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Laundry

Laundry

Energy used to wash and dry clothing can contribute significantly to your home or apartment's energy bill. The tips below can help you "lighten the load" your laundry adds to your electric bill.

Qualifying Clothes Washers and Dryers may be eligible for instant discounts at participating retailers.

Clothes Washers

Laundry
  • If you wash your clothes in warm or hot water, consider using cold water instead. Unless you are trying to remove grease stains, cold water will get your wash just as clean for a lot less money than hot water.
  • Consider the efficiency of the water heater supplying hot water for your washer. Heat Pump Water Heaters can use 30 – 50% less energy than a standard electric hot water tank and can cost half as much to operate. If you have an electric hot water heater, you can receive a rebate to switch to a HPWH.
  • Check out the Efficiency Vermont Marketplace for qualifying ENERGY STAR-certified clothes washer models. ENERGY STAR-certified machines can cut water usage by over 30% and energy consumption by 60% (if you wash with hot water; you could save more if you wash with cold water). These units generally need less detergent, and can be much gentler on clothes. Those designated as Most Efficient deliver increased energy savings.

Clothes Dryers

  • Standing drying racks, or outdoor clotheslines in temperate weather are the least expensive drying methods. If it is hot and sunny, a clothesline can dry your clothes faster than a dryer. Using a passive drying method could save you $10 - $20 per month.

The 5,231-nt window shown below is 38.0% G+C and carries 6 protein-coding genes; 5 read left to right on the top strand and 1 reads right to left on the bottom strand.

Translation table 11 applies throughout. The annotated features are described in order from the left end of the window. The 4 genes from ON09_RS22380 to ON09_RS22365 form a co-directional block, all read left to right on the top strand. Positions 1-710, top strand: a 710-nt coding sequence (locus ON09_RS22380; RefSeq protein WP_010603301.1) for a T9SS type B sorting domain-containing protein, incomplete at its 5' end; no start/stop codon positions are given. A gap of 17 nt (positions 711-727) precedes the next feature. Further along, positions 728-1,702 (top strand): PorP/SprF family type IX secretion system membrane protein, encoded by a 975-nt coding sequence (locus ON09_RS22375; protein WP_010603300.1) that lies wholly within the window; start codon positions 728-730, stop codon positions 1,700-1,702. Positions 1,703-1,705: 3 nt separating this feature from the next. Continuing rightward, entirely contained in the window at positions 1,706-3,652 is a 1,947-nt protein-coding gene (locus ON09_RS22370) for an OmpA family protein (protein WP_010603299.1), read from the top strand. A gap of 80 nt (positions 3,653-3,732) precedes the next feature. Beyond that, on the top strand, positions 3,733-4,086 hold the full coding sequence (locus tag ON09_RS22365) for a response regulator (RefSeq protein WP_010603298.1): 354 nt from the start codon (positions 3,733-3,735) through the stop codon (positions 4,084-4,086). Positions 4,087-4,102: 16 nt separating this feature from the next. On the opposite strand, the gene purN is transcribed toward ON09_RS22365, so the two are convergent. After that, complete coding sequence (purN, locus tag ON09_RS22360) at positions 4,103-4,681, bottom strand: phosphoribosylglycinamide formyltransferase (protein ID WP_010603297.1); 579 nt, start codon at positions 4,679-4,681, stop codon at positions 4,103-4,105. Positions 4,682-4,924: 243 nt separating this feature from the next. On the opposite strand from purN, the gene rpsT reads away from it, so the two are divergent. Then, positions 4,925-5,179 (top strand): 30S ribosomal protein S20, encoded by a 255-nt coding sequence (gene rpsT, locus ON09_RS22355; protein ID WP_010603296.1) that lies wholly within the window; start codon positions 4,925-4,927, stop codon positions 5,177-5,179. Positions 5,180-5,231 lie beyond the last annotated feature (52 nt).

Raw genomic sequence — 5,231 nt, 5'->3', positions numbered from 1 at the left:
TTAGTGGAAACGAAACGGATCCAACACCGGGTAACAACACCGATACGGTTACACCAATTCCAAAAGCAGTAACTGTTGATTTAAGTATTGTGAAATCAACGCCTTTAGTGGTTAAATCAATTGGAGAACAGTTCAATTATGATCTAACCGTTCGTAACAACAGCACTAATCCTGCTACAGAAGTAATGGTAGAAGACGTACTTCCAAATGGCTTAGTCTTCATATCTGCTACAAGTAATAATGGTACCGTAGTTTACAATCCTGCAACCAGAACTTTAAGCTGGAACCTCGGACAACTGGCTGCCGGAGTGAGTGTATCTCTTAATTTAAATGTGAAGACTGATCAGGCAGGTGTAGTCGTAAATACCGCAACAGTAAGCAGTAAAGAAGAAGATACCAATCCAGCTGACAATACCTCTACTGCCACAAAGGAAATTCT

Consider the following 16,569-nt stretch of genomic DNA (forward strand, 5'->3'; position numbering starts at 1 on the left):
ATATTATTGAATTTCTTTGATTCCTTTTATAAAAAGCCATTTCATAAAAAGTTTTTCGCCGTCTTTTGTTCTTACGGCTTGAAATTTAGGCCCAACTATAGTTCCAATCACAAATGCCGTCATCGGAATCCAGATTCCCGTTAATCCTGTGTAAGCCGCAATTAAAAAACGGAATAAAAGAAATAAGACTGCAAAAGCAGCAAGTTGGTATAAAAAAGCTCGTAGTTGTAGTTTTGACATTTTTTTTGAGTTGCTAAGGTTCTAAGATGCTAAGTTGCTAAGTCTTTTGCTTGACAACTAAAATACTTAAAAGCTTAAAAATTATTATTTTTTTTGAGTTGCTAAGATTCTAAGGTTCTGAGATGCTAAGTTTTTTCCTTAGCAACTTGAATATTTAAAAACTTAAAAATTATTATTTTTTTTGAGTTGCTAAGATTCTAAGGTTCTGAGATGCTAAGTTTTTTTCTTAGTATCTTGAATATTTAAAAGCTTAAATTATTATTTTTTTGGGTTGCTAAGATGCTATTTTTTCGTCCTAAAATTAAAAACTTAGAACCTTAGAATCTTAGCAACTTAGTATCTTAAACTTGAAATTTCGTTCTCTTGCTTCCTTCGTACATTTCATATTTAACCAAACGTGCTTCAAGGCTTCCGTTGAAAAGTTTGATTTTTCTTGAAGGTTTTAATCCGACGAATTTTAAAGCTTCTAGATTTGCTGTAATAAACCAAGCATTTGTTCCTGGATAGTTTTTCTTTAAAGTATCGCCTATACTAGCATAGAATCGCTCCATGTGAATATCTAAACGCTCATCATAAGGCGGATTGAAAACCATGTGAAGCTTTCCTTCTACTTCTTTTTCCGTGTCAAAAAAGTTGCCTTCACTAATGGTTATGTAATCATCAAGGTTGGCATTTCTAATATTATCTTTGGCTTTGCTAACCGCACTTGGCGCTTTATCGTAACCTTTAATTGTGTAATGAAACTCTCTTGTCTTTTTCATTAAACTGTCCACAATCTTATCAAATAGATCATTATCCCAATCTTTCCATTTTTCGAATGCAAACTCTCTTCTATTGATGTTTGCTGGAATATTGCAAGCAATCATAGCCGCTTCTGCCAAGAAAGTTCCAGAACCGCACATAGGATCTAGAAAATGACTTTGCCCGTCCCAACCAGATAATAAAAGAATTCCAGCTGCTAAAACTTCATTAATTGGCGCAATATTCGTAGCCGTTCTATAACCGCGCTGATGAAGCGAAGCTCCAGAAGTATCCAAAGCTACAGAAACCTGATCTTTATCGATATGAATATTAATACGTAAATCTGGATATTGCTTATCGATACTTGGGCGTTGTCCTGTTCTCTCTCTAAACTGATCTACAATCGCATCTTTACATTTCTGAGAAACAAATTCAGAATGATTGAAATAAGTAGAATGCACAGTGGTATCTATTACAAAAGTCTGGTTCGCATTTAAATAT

• When using a dryer, select low-heat settings like ‘Delicates’ to minimize energy and costs associated with clothes drying.
  • When shopping for a new clothes dryer, consider a ventless dryer (either condensing or heat pump). Did you know that a standard electric dryer can exhaust the entire heated (or cooled) volume of air of the entire house in a single drying cycle? Ventless dryers perform comparably to standard electric clothes dryers, and do not require an exhaust vent to the outside. This results in a tremendous energy saving advantage, and can improve the aesthetics of your home by not requiring a vent termination through the siding or exterior finish. While ventless dryers do not require an exhaust vent to the outside, they do require a drain connection. A clothes washer drain box is an acceptable approach.    
  • ENERGY STAR-certified dryers use 20% less energy than standard models. Those designated as Most Efficient deliver increased energy savings.

Safety Tips

  • Cleaning your dryer’s exhaust vent is a quick and easy way to save a little energy while practicing good fire safety. A clogged dryer vent is a significant safety hazard. At least once a year, you should disconnect the vent pipe and clean out the lint. While this may only save a small amount on your utility bill, it could prevent a house fire.
  • Plastic dryer vents are also a potential fire hazard. Buy a rigid aluminum or galvanized steel pipe vent if you are if you are replacing a dryer or the dryer vent. The material is long-lasting, much safer, and the smooth pipe walls allow for more efficient airflow and fewer surfaces on which to catch drier lint.